A: (Laughs) No, no no I can only see Dave as Hecubus now. When I first wrote it, in 86 or 87, it was as a monologue for Simon. Then I gave it to Mark, and he got really excited about the idea and added Hecubus. Then he said that he would play Simon and I was left out of it. We tried it in rehearsal a few times, and this is legendary in the troupe's history as one of the few times I spoke up I said (quavering voice), "I think I should play Simon." And Mark said, OK, I'll play Hecubus, and I said, well, now that I've seen it done, I think Dave makes a better Hecubus. So even though Mark wrote the best Hecubus jokes, he was written out of it. I just knew Dave could do cuter better, and he's not taller than me.

Q: The Kids are also famed for the female characters they play, which is how the stage show opens. Is it liberating to play a woman?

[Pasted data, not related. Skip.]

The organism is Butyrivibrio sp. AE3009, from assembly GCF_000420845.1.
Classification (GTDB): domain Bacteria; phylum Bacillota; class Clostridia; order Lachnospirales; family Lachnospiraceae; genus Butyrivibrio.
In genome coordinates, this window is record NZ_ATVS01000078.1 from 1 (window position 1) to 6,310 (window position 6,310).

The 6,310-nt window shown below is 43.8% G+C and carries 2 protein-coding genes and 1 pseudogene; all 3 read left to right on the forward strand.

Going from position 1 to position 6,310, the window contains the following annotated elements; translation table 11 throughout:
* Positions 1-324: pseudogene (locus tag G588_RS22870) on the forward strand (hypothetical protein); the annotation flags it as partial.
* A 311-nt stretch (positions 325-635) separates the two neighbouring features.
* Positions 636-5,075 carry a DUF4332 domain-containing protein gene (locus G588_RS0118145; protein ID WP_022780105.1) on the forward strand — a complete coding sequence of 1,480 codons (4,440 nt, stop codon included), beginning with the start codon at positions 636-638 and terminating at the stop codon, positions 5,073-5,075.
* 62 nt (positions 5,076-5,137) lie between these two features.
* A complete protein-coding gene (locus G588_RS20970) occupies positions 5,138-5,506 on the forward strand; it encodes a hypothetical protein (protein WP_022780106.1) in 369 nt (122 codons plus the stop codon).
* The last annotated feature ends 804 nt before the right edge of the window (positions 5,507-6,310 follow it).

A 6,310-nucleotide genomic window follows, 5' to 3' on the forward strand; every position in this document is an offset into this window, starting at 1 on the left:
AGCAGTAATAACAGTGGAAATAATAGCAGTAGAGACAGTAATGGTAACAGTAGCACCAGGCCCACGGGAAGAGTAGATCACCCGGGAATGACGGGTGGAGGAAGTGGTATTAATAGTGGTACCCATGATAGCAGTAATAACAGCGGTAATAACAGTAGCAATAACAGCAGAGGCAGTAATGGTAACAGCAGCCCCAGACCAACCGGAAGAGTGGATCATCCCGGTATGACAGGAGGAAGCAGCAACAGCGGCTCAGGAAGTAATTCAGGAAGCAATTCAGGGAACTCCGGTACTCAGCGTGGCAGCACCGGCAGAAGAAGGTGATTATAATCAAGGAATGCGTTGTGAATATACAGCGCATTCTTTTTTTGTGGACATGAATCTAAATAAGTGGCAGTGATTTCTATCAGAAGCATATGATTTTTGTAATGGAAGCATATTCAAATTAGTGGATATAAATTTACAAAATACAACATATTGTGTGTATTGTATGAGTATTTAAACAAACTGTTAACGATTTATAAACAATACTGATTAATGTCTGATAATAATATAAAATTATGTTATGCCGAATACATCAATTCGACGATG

A: Oh, completely liberating because even if you don't do a woman right, you just have to put on high heels a wig, a bra and a dress, and I feel liberated. I feel that I'm sort of playing me but more feminine, and to me more feminine means smarter. We always had a rule that we were never going to play women just to get cheap laughs. We did it because we were writing sketches about women:our girlfriends, our mothers, women we knew. So the laughs had to come from the character, not because we had balloons in our shirts or were speaking in high voices. That was very important to us.

A: Paul Bellini, the Kids writer who would pop up in sketches clad only in a towel, made a guest appearance when I saw your show in Toronto a few months back. Will we get a Bellini cameo here?

Q: Gee, that's a good idea; I never thought of that. It was my idea to have him on in Toronto [where he lives]. I'll call him right away - if it happens it's cause of you.



•  Kara Czarnecki